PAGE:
On expertise, most BOE members and candidates over the decades have been good citizens who care about education. But let’s face facts: they largely haven’t been experts in public education and, maybe more important, we really haven’t known who or what we were (or increasingly aren’t) voting for. Yes, if the BOE was more of an advisory body there’d be a better argument for citizen oversight. But the BOE in practice runs the Department of Education, and that won’t work without hands-on expertise which can be insured by appointment.

On reform, let’s again face facts: the current system has allowed entrenchment of the status quo in the DOE and BOE and resistance to any real semblance of reform. The few BOE reform candidates who beat the odds in elections that only the status quo pays any real attention to find themselves quickly isolated. Reform can only come from somewhere other than the current elective system.

This amendment alone won’t solve it all; that’ll take far broader structural reform. (In my last term as a state legislator (‘01-‘02), for example, I introduced a package to abolish the BOE, move most school administration responsibility from the DOE to county/district school boards and superintendents, retain the DOE for limited statewide coordination under a Superintendent appointed by the Governor as a full cabinet member, take principals and vice-principals out of unions, and eliminate the caps on charter schools.) But this amendment at least starts us in that direction.

What it really comes down to is this: are we going to try new paths rather than stay on the same old broken one. This vote is a referendum on that one question; I vote yes.

For more information, see Hawaii’s Children First.

America: Nation of Sheep?

The Health Ranger, Mike Adams, who writes great articles on healthy living, tells about his experience opting out of an airport naked body scanner in California. Unbelievably, he writes,

"Although I must have watched at least a hundred people go through this particular security checkpoint, there wasn't a single other person who opted out of the naked body scan.

"They all just lined up like cattle to have their bodies scanned with ionizing radiation.

To me, that's just fascinating. That when people are given a choice to opt out of being irradiated, they will choose to just go along with the naked body scan rather than risk standing out by requesting to opt out.

Read the article [LewRockwell.com]

49 Hawaii Candidates Sign Taxpayer Protection Pledge

Grassroot Institute of Hawaii

Growing Interest in Pledge Reflects Emphasis on Fiscal Responsibility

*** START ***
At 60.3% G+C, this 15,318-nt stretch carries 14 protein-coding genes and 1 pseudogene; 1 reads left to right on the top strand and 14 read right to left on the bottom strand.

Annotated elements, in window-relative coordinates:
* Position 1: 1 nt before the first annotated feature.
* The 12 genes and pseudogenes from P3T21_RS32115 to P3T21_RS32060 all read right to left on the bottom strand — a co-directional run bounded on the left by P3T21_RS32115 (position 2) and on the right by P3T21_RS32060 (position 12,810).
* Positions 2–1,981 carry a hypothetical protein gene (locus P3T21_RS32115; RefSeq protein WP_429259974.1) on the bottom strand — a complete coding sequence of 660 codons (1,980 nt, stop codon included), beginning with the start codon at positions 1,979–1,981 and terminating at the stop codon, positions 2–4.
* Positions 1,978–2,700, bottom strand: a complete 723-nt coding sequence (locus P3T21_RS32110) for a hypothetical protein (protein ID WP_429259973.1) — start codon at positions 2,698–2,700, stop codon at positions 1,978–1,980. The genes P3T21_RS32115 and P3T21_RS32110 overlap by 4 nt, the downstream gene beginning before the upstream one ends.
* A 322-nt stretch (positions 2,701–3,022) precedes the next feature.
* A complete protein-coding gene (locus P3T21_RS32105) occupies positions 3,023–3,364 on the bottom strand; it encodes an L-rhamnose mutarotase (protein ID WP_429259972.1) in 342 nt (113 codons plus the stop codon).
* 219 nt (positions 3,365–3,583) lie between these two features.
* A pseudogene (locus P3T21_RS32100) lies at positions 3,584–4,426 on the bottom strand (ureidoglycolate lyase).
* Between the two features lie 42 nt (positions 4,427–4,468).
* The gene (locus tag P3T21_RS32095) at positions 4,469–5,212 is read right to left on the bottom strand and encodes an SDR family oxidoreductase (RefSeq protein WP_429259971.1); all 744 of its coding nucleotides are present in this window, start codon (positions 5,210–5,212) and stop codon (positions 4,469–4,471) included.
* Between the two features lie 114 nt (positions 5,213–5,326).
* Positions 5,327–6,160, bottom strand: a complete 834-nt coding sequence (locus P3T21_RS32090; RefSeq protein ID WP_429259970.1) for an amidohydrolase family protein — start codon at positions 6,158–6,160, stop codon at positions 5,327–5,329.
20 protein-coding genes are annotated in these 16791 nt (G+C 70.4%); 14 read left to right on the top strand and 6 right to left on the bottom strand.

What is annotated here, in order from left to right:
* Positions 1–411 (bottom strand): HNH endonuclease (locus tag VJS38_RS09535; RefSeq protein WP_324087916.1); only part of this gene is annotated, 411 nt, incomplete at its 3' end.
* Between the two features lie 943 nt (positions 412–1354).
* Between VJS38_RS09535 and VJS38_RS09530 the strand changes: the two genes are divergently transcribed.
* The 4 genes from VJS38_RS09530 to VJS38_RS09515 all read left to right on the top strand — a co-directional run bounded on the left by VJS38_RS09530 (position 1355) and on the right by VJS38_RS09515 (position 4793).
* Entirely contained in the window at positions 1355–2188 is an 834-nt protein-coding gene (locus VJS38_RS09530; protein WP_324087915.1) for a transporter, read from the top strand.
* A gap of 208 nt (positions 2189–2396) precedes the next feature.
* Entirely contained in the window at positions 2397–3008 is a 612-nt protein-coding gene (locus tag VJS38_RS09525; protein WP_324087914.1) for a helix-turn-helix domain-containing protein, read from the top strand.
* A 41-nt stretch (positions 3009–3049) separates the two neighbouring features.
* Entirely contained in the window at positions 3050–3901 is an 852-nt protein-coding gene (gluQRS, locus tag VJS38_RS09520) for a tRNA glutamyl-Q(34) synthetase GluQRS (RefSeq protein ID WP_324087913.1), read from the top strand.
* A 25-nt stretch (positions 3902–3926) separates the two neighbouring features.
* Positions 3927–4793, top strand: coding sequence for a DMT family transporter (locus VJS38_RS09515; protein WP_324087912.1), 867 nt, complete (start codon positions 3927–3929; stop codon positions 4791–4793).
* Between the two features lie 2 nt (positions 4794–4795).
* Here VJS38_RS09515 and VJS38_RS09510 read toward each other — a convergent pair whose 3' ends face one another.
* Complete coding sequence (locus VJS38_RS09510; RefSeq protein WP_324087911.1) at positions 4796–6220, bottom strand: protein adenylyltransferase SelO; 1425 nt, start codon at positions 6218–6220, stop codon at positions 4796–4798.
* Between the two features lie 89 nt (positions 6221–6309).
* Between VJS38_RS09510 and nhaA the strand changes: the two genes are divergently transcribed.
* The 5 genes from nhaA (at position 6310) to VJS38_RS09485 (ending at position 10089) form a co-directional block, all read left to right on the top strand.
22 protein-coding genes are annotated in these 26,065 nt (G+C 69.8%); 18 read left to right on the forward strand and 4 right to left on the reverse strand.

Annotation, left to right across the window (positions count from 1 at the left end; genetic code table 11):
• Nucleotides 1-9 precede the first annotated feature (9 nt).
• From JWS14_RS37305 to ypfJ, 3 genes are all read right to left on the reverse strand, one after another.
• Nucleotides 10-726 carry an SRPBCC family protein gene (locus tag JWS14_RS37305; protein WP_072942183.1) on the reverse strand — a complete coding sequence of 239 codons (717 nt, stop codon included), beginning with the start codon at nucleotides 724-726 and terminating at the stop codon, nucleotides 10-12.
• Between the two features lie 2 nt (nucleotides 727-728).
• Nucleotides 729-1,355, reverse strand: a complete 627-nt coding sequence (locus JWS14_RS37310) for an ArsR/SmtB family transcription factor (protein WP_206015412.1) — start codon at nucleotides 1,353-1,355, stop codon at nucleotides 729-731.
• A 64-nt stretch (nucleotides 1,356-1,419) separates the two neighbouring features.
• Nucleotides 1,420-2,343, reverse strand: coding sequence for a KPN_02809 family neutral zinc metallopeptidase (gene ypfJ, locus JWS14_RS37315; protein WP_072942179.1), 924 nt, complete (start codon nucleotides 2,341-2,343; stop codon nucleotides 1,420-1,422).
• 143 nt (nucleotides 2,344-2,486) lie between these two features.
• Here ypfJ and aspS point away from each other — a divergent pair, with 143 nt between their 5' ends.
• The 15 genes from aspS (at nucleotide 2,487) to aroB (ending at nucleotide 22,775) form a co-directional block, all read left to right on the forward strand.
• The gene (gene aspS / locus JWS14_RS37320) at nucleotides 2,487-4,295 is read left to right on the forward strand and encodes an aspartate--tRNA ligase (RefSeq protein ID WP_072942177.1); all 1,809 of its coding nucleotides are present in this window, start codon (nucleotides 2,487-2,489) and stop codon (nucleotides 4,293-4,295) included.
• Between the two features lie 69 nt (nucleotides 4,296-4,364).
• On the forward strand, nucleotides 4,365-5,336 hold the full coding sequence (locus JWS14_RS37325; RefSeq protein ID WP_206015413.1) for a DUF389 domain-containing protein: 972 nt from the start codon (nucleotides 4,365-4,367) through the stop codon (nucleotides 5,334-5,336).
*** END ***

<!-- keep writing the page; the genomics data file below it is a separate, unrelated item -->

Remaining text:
Honolulu, Hawaii—An impressive 49 candidates from Hawaii in the November 2nd election have have signed the Taxpayer Protection Pledge, promising to “oppose and vote against any and all efforts to increase taxes.”

The Tax Payer Protection Pledge is a national project of Americans for Tax Reform in Washington D.C., which offers the Pledge to all sitting elected officials and candidates for public office at the state and federal levels. Grassroot Institute of Hawaii sponsored the effort to bring the pledge to Hawaii in time for the 2010 election.

“This is a watershed moment for the future of fiscal responsibility in Hawaii governance,” stated Nacia Blom, Director of Advancement at the Grassroot Institute of Hawaii.  “With almost fifty of Hawaii’s current candidates for public office taking the important step of signing the Taxpayer Protection Pledge, we are taking an important step to help the state’s economy, budget, and the pocketbooks of all Hawaiians.”

Out of the 300 candidates for county, state and federal positions in Hawaii this election cycle, more than one out of six demonstrated their dedication to the taxpayers of Hawaii by signing the Pledge.  Since 2002, more than 1100 candidates across the nation have signed the Pledge each election year. Candidates who sign the pledge are bound for the duration of their tenure in the office they are seeking.

“The 49 courageous Hawaii candidates who signed the Pledge join others across the country who are dedicated to sound economic principles and stopping out-of-control government,” continued Ms. Blom. “That so many have joined this campaign demonstrates that they are listening to their constituents, and that the citizens of Hawaii are ready to demand more fiscal responsibility and consideration of our tax burden from our elected officials.  We applaud these candidates as a true example of Hawaii’s Aloha spirit.”

These are your 2010 Tax Payer Protection Pledge Signers:

State House: